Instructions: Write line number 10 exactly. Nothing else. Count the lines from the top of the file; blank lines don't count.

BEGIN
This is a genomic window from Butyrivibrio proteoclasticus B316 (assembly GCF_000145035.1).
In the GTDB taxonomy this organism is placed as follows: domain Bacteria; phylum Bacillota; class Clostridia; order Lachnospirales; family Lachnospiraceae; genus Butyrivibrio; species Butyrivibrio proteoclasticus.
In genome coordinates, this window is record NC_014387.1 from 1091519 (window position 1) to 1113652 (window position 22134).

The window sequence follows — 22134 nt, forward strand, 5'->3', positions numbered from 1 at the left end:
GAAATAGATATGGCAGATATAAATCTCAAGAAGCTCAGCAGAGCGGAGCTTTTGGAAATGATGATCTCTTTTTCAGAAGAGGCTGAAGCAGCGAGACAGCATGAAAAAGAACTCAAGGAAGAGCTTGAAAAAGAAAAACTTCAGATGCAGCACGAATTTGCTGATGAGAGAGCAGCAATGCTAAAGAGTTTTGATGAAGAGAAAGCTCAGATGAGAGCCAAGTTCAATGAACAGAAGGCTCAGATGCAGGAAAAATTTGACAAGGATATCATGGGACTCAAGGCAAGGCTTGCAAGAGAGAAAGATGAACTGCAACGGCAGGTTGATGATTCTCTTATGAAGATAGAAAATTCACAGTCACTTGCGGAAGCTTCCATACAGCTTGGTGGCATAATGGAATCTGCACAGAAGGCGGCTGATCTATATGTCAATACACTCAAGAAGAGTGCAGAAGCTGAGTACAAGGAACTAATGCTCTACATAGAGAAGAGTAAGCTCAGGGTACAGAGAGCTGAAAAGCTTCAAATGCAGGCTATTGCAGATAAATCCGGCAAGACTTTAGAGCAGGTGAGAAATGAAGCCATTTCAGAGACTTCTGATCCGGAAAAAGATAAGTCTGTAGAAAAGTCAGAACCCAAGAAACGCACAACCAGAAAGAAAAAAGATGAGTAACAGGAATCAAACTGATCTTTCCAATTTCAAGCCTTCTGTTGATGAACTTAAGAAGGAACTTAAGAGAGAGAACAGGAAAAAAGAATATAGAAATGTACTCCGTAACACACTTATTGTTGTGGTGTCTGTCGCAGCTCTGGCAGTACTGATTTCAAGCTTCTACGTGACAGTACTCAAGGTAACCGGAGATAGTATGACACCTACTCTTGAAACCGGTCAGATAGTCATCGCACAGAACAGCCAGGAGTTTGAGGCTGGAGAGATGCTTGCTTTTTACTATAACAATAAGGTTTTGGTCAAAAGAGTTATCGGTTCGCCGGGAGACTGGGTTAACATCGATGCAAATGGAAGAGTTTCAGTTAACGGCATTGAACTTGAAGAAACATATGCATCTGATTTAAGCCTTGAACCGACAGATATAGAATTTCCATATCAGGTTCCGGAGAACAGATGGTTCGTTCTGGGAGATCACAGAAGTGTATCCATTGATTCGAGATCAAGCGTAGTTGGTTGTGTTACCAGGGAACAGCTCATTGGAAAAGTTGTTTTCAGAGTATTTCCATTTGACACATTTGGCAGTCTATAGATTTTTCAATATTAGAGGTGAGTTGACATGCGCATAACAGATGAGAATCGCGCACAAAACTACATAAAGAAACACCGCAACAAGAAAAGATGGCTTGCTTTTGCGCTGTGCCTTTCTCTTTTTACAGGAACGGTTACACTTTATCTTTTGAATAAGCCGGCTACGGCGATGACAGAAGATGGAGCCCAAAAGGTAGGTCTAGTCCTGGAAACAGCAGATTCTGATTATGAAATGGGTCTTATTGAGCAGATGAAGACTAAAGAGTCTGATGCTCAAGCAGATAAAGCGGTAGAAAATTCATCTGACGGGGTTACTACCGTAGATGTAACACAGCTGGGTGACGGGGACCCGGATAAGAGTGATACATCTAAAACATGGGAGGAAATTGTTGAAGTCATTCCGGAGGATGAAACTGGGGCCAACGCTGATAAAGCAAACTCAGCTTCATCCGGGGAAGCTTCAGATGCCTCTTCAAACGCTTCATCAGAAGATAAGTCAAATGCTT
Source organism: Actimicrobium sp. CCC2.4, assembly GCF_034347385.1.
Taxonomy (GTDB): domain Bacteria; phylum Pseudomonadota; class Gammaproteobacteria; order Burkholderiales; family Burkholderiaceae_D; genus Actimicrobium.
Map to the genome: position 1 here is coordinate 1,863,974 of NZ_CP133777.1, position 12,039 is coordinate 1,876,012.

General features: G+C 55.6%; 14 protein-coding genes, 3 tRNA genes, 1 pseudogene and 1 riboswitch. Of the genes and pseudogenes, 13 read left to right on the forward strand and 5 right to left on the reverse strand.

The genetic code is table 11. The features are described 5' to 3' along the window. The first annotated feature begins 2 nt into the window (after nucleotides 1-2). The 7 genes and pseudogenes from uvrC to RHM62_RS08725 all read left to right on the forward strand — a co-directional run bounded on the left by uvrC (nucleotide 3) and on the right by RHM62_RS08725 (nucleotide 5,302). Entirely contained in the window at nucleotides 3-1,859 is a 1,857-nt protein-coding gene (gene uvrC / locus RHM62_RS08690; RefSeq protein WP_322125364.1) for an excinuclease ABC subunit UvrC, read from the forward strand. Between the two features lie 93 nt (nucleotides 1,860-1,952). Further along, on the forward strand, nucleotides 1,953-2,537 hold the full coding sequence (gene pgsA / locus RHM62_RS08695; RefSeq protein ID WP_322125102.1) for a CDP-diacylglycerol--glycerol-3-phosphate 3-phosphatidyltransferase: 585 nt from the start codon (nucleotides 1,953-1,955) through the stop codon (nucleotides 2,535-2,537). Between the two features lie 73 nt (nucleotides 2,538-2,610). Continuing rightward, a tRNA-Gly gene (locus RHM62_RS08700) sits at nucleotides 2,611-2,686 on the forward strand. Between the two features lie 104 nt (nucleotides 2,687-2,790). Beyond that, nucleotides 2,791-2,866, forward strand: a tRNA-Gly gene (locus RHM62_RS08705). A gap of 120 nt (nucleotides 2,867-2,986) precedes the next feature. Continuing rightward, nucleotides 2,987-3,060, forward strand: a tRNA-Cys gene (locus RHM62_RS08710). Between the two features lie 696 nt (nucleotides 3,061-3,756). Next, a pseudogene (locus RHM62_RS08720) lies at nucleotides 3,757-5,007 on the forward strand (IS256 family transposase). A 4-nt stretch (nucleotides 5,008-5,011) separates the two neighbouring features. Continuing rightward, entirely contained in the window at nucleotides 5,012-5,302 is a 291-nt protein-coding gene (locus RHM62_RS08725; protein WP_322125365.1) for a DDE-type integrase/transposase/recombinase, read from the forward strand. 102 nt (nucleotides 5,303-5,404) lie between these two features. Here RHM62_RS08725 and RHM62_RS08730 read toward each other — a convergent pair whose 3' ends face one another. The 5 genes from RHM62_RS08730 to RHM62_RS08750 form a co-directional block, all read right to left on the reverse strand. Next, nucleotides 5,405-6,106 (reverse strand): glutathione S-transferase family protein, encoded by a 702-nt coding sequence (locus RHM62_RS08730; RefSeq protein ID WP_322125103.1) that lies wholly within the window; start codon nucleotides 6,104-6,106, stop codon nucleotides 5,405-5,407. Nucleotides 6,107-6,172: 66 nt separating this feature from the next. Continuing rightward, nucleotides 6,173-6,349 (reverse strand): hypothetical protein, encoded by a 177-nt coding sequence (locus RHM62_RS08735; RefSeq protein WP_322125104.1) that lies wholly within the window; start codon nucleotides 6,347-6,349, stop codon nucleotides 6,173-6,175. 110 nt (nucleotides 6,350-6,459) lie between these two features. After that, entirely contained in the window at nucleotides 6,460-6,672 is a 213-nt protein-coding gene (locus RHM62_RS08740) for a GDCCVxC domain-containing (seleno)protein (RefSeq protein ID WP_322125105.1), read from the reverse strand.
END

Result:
The genetic code is table 11. The features are described 5' to 3' along the window. The first annotated feature begins 2 nt into the window (after nucleotides 1-2). The 7 genes and pseudogenes from uvrC to RHM62_RS08725 all read left to right on the forward strand — a co-directional run bounded on the left by uvrC (nucleotide 3) and on the right by RHM62_RS08725 (nucleotide 5,302). Entirely contained in the window at nucleotides 3-1,859 is a 1,857-nt protein-coding gene (gene uvrC / locus RHM62_RS08690; RefSeq protein WP_322125364.1) for an excinuclease ABC subunit UvrC, read from the forward strand. Between the two features lie 93 nt (nucleotides 1,860-1,952). Further along, on the forward strand, nucleotides 1,953-2,537 hold the full coding sequence (gene pgsA / locus RHM62_RS08695; RefSeq protein ID WP_322125102.1) for a CDP-diacylglycerol--glycerol-3-phosphate 3-phosphatidyltransferase: 585 nt from the start codon (nucleotides 1,953-1,955) through the stop codon (nucleotides 2,535-2,537). Between the two features lie 73 nt (nucleotides 2,538-2,610). Continuing rightward, a tRNA-Gly gene (locus RHM62_RS08700) sits at nucleotides 2,611-2,686 on the forward strand. Between the two features lie 104 nt (nucleotides 2,687-2,790). Beyond that, nucleotides 2,791-2,866, forward strand: a tRNA-Gly gene (locus RHM62_RS08705). A gap of 120 nt (nucleotides 2,867-2,986) precedes the next feature. Continuing rightward, nucleotides 2,987-3,060, forward strand: a tRNA-Cys gene (locus RHM62_RS08710). Between the two features lie 696 nt (nucleotides 3,061-3,756). Next, a pseudogene (locus RHM62_RS08720) lies at nucleotides 3,757-5,007 on the forward strand (IS256 family transposase). A 4-nt stretch (nucleotides 5,008-5,011) separates the two neighbouring features. Continuing rightward, entirely contained in the window at nucleotides 5,012-5,302 is a 291-nt protein-coding gene (locus RHM62_RS08725; protein WP_322125365.1) for a DDE-type integrase/transposase/recombinase, read from the forward strand. 102 nt (nucleotides 5,303-5,404) lie between these two features. Here RHM62_RS08725 and RHM62_RS08730 read toward each other — a convergent pair whose 3' ends face one another. The 5 genes from RHM62_RS08730 to RHM62_RS08750 form a co-directional block, all read right to left on the reverse strand. Next, nucleotides 5,405-6,106 (reverse strand): glutathione S-transferase family protein, encoded by a 702-nt coding sequence (locus RHM62_RS08730; RefSeq protein ID WP_322125103.1) that lies wholly within the window; start codon nucleotides 6,104-6,106, stop codon nucleotides 5,405-5,407. Nucleotides 6,107-6,172: 66 nt separating this feature from the next. Continuing rightward, nucleotides 6,173-6,349 (reverse strand): hypothetical protein, encoded by a 177-nt coding sequence (locus RHM62_RS08735; RefSeq protein WP_322125104.1) that lies wholly within the window; start codon nucleotides 6,347-6,349, stop codon nucleotides 6,173-6,175. 110 nt (nucleotides 6,350-6,459) lie between these two features. After that, entirely contained in the window at nucleotides 6,460-6,672 is a 213-nt protein-coding gene (locus RHM62_RS08740) for a GDCCVxC domain-containing (seleno)protein (RefSeq protein ID WP_322125105.1), read from the reverse strand.